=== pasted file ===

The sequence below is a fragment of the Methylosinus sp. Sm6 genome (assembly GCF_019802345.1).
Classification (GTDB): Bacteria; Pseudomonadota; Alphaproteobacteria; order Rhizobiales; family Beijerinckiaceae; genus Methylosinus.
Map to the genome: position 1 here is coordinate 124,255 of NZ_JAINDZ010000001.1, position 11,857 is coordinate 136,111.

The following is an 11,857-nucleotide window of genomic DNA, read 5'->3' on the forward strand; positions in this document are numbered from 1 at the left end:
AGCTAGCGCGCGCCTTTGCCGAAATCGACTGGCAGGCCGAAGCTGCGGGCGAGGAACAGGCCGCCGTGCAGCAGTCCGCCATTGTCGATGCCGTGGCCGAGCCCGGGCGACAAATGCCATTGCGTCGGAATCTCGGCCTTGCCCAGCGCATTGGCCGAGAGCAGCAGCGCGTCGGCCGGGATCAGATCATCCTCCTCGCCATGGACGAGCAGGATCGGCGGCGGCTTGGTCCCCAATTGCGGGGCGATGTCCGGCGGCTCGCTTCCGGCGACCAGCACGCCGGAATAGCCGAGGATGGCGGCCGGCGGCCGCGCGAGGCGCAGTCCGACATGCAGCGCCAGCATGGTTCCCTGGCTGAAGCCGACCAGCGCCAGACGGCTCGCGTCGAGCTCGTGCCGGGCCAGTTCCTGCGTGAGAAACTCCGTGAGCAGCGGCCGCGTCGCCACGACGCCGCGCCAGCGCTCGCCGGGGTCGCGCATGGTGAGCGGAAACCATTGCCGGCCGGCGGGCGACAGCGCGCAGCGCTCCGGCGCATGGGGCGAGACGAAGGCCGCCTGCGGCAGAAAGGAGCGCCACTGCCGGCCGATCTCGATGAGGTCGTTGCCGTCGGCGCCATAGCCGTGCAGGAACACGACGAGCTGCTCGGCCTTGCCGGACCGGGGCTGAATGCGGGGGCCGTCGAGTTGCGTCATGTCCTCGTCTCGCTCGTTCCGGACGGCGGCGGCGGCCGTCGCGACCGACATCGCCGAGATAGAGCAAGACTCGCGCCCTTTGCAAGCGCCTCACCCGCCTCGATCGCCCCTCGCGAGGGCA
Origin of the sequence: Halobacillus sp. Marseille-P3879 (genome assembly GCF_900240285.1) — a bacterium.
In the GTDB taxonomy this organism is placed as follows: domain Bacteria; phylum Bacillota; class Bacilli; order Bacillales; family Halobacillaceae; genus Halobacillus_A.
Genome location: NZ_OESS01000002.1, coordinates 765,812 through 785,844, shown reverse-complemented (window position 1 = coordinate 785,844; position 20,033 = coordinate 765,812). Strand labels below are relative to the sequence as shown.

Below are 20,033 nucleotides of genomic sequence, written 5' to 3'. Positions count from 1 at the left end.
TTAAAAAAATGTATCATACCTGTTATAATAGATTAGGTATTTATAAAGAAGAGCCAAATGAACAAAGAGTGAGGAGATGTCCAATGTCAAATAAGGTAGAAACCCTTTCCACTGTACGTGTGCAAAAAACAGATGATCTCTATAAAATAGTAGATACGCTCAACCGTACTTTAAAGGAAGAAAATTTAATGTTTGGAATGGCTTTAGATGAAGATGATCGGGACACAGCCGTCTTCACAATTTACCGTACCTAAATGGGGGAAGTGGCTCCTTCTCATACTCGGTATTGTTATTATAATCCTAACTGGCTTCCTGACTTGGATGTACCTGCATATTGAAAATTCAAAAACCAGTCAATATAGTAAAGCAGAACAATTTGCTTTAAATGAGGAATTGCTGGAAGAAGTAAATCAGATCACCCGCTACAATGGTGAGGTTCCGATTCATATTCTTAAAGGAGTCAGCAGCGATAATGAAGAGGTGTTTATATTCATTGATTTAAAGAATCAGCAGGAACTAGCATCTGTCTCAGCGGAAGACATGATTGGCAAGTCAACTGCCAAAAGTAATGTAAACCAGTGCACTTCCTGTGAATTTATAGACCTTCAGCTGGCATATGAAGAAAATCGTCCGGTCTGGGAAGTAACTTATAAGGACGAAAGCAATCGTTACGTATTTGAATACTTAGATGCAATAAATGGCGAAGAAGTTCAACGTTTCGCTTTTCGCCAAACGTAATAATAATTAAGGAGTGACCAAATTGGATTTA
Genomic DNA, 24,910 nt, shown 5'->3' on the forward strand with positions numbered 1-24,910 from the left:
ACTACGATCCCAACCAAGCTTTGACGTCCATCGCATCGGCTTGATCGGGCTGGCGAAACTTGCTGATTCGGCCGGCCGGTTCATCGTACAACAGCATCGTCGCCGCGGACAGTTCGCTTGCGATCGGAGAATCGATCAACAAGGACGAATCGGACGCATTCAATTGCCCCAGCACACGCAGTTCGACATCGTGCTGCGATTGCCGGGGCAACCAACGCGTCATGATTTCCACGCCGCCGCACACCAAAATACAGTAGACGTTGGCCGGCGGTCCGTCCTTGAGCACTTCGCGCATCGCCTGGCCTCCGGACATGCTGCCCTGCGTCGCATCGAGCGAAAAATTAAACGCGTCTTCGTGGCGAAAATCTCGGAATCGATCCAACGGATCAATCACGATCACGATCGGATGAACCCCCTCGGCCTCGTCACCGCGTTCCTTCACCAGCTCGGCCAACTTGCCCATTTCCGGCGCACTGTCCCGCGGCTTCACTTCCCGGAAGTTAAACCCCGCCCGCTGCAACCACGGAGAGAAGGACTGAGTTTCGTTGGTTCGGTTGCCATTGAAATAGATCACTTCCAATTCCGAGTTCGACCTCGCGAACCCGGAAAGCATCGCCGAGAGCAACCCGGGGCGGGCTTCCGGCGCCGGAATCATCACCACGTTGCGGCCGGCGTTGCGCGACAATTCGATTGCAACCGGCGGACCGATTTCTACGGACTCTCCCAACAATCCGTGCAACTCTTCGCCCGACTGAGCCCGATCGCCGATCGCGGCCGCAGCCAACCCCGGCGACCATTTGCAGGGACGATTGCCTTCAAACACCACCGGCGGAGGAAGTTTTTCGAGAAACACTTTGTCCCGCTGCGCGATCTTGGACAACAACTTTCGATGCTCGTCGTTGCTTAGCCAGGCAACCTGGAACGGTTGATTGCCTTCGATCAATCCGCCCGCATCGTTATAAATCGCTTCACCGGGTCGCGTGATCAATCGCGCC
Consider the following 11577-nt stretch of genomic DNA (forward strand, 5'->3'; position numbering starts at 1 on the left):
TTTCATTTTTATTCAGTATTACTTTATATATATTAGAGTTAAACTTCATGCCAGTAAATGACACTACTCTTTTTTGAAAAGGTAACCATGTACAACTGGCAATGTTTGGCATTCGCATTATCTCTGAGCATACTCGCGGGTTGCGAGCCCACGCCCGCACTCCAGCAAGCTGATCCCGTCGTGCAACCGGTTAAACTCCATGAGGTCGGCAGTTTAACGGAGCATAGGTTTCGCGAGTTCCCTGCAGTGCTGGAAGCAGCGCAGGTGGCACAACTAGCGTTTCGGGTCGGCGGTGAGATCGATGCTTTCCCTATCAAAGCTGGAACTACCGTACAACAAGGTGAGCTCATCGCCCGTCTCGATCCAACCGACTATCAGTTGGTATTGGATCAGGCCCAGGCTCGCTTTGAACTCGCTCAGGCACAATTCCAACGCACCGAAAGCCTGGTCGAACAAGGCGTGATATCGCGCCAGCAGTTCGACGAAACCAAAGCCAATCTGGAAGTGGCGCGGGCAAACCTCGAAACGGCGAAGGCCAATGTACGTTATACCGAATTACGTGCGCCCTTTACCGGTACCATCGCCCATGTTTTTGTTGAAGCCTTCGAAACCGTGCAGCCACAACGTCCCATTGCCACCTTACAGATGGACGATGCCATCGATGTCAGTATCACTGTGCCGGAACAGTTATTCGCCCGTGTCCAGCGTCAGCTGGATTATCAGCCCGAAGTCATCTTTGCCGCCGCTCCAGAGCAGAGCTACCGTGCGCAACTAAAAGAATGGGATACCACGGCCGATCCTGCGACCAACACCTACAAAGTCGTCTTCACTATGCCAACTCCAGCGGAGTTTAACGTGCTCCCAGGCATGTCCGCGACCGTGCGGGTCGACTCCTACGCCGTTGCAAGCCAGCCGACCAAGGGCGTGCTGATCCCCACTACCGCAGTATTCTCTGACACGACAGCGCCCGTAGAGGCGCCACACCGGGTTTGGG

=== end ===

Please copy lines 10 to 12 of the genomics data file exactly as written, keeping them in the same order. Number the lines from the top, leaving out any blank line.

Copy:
TTAAAAAAATGTATCATACCTGTTATAATAGATTAGGTATTTATAAAGAAGAGCCAAATGAACAAAGAGTGAGGAGATGTCCAATGTCAAATAAGGTAGAAACCCTTTCCACTGTACGTGTGCAAAAAACAGATGATCTCTATAAAATAGTAGATACGCTCAACCGTACTTTAAAGGAAGAAAATTTAATGTTTGGAATGGCTTTAGATGAAGATGATCGGGACACAGCCGTCTTCACAATTTACCGTACCTAAATGGGGGAAGTGGCTCCTTCTCATACTCGGTATTGTTATTATAATCCTAACTGGCTTCCTGACTTGGATGTACCTGCATATTGAAAATTCAAAAACCAGTCAATATAGTAAAGCAGAACAATTTGCTTTAAATGAGGAATTGCTGGAAGAAGTAAATCAGATCACCCGCTACAATGGTGAGGTTCCGATTCATATTCTTAAAGGAGTCAGCAGCGATAATGAAGAGGTGTTTATATTCATTGATTTAAAGAATCAGCAGGAACTAGCATCTGTCTCAGCGGAAGACATGATTGGCAAGTCAACTGCCAAAAGTAATGTAAACCAGTGCACTTCCTGTGAATTTATAGACCTTCAGCTGGCATATGAAGAAAATCGTCCGGTCTGGGAAGTAACTTATAAGGACGAAAGCAATCGTTACGTATTTGAATACTTAGATGCAATAAATGGCGAAGAAGTTCAACGTTTCGCTTTTCGCCAAACGTAATAATAATTAAGGAGTGACCAAATTGGATTTA
Genomic DNA, 24,910 nt, shown 5'->3' on the forward strand with positions numbered 1-24,910 from the left:
ACTACGATCCCAACCAAGCTTTGACGTCCATCGCATCGGCTTGATCGGGCTGGCGAAACTTGCTGATTCGGCCGGCCGGTTCATCGTACAACAGCATCGTCGCCGCGGACAGTTCGCTTGCGATCGGAGAATCGATCAACAAGGACGAATCGGACGCATTCAATTGCCCCAGCACACGCAGTTCGACATCGTGCTGCGATTGCCGGGGCAACCAACGCGTCATGATTTCCACGCCGCCGCACACCAAAATACAGTAGACGTTGGCCGGCGGTCCGTCCTTGAGCACTTCGCGCATCGCCTGGCCTCCGGACATGCTGCCCTGCGTCGCATCGAGCGAAAAATTAAACGCGTCTTCGTGGCGAAAATCTCGGAATCGATCCAACGGATCAATCACGATCACGATCGGATGAACCCCCTCGGCCTCGTCACCGCGTTCCTTCACCAGCTCGGCCAACTTGCCCATTTCCGGCGCACTGTCCCGCGGCTTCACTTCCCGGAAGTTAAACCCCGCCCGCTGCAACCACGGAGAGAAGGACTGAGTTTCGTTGGTTCGGTTGCCATTGAAATAGATCACTTCCAATTCCGAGTTCGACCTCGCGAACCCGGAAAGCATCGCCGAGAGCAACCCGGGGCGGGCTTCCGGCGCCGGAATCATCACCACGTTGCGGCCGGCGTTGCGCGACAATTCGATTGCAACCGGCGGACCGATTTCTACGGACTCTCCCAACAATCCGTGCAACTCTTCGCCCGACTGAGCCCGATCGCCGATCGCGGCCGCAGCCAACCCCGGCGACCATTTGCAGGGACGATTGCCTTCAAACACCACCGGCGGAGGAAGTTTTTCGAGAAACACTTTGTCCCGCTGCGCGATCTTGGACAACAACTTTCGATGCTCGTCGTTGCTTAGCCAGGCAACCTGGAACGGTTGATTGCCTTCGATCAATCCGCCCGCATCGTTATAAATCGCTTCACCGGGTCGCGTGATCAATCGCGCC